From the Land of Band Box Records

The Original Bandstand

February 18, 2016

The “Untold Story” by Stanley J. Blitz

(229 pages – Cornucopia Publications – 1997 as told to John Pritchard)

blitz bookThis is a bit of a strange little book with a mission:  Stanley sets out to establish the following:

  • Bandstand founder Bob Horn belongs in the Rock and Roll Hall of Fame
  • The Rock and Roll Hall of Fame belongs in Philadelphia – not Cleveland
  • Bob Horn stands on nearly equal ground with Alan Freed as the purveyor of Rock and Roll
  • There was a mystery (read conspiracy) to get rid of Bob Horn by WFIL executives and replace him with Dick Clark
  • Dick Clark was less than straightforward in his treatment of Bob Horn in his biographies
  • Bob Horn was a much better and more popular host of Bandstand than the young Clark

Well, that’s a log to bite off and beyond Stanley, I’m not sure anyone cares.  But it was a noble effort.  Horn is portrayed as a rhythm and blues enthusiast working outside the accepted norms of society to promote black music in the early 1950’s.  The photo section of the book displays Horn with Pat Boone, Joni James, Jerry Blavat, Tony Bennett, Johnny Ray, Julius LaRosa and many more stars of the pop but no so much rock era.  But of course spinning records in 1952, 1953, etc., wouldn’t present much opportunity to really rock out.  Haley’s Comets did make it onto the show in 1955 – Now remember this was strictly a radio show in the beginning.

The book features some strange formatting and layout – Most of the photos are poor reproductions down a few generations.  The presentation of the “mystery” behind Horn, his “suspicious death” and his legacy tended to wear me down a bit.  The book has some interesting historical merit.  But in spite of the effort, I will still take Dick Clark and American Bandstand, but I am a member of the “next” generation to follow the Bandstand original regulars.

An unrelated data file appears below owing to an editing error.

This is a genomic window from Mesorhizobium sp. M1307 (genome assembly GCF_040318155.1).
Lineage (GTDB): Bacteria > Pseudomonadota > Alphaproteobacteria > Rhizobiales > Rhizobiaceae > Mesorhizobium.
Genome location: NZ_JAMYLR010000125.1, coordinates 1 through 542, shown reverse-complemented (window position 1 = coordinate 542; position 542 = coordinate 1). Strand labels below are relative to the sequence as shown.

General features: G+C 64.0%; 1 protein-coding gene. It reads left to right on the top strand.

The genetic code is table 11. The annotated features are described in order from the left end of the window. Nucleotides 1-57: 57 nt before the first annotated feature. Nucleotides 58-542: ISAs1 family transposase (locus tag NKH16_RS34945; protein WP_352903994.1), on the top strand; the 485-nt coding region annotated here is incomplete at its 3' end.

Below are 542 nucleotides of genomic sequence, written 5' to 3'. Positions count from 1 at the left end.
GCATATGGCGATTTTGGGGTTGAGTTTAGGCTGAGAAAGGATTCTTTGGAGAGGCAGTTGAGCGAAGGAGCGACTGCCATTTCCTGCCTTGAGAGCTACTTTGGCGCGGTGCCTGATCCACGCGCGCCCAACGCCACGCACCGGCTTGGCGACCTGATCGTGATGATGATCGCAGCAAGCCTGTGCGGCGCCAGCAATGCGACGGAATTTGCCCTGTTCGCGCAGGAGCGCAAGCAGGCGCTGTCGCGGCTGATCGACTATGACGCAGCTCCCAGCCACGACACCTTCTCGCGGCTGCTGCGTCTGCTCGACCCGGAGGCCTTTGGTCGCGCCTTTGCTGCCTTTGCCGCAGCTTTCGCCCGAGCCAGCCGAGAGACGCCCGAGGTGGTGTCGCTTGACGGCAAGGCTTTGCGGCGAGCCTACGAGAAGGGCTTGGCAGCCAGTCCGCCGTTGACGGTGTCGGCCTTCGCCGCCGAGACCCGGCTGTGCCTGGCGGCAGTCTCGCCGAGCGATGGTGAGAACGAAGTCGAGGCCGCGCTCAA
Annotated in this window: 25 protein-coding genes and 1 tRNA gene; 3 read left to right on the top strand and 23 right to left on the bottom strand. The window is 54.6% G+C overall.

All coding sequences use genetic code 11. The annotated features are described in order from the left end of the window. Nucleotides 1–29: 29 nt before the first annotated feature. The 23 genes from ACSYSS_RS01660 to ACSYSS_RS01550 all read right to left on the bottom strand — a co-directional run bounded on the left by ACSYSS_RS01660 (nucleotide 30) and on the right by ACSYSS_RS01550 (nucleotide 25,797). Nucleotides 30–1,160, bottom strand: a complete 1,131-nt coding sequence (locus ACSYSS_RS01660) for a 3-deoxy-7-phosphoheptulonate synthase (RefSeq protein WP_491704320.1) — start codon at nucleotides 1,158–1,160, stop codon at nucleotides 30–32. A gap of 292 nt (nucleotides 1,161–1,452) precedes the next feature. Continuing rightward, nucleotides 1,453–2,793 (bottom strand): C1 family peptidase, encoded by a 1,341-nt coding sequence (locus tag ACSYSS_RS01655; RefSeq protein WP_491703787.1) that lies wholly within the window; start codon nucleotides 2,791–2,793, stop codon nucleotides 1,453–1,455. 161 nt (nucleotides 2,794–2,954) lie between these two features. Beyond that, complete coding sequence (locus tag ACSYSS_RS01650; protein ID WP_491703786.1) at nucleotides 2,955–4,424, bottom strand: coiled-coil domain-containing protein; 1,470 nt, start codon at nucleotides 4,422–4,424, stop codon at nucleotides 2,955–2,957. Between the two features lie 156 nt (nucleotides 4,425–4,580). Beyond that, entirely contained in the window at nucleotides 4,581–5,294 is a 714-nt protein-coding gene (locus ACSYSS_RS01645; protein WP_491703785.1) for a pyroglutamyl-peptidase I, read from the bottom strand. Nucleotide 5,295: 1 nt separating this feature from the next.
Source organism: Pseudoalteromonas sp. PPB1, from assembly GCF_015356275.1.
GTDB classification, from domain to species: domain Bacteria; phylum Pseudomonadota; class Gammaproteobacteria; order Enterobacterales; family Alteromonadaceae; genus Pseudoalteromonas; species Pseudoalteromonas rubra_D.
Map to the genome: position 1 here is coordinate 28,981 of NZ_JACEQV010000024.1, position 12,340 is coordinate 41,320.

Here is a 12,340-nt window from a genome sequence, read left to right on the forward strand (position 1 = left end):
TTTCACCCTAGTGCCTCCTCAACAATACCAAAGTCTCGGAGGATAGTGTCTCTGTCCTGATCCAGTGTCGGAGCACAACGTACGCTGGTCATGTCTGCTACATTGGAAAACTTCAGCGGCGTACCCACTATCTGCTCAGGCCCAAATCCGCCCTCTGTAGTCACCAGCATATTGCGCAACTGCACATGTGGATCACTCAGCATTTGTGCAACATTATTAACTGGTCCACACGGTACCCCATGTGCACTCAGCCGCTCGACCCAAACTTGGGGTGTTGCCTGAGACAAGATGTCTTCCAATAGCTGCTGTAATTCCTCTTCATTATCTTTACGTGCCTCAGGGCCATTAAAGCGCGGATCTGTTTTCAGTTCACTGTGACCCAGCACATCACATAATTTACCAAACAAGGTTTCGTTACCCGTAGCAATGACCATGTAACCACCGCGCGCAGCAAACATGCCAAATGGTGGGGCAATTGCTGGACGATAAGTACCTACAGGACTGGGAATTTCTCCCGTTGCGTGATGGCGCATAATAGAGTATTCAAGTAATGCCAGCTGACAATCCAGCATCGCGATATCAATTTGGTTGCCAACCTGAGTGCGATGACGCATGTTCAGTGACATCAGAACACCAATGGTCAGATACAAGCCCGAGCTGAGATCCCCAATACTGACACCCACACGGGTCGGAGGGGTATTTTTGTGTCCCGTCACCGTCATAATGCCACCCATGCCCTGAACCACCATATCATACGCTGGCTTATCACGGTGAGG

I did find this fact interesting:  “The term “Rock ‘n’ Roll” was chosen by the industry jocks and such to avoid risking an infringement of treading on Alan Freed’s coined term “Rock and Roll”.  I didn’t know that.  Horn was replaced by Dick Clark in 1956 after receiving a drunk driving charge and was also acquitted of a more serious allegation – read for yourself on Wiki.  Horn died from a heart attack in Houston, TX in 1966 at a rather young age of 50.

The Father of Rock 'n' Roll?

The Father of Rock ‘n’ Roll?



  1. There’s quite the write-up, thorough but hard to read because of the layout, here: http://www.history-of-rock.com/bob_horntwo.htm

    The main source of the article seems to be Horn’s son, Peter. The various names that show up are interesting, too. Jerry Blavat (misspelled as Blavit) remains active in the Philadelphia oldies scene; Tony Mammarella was the founder and owner of Swan Records (along with, some say, a shadow interest in the company by Dick Clark).

    Horn apparently was the real developer of the Bandstand concept, but of course Clark is the one who took it to outsized proportions.

    Thanks for this post; very interesting! (I don’t think I’ll buy the book, though.)

  2. One more blog on the subject; this one adds a book, “White Bicycles” by Joe Boyd, mentions the Blitz book and also cites the above website. Find this one at http://www.phawker.com/2012/04/19/the-secret-history-of-american-bandstand-the-fall-of-bob-horn-and-the-rise-of-dick-drunk-driving-statutory-rape-geator-the-bagman-and-mrs-annenberg-is-not-amused/

    “Phawker” names names, so it might be a bit of an interesting read as well.

    • Oh well, he had his moment in the sun – I remember in Clark’s Rock Roll and Remember his recollection of how the Bob Horn “regulars” were going to boycott the show but that ended on the first day after Clark went onto the street and spoke with them.

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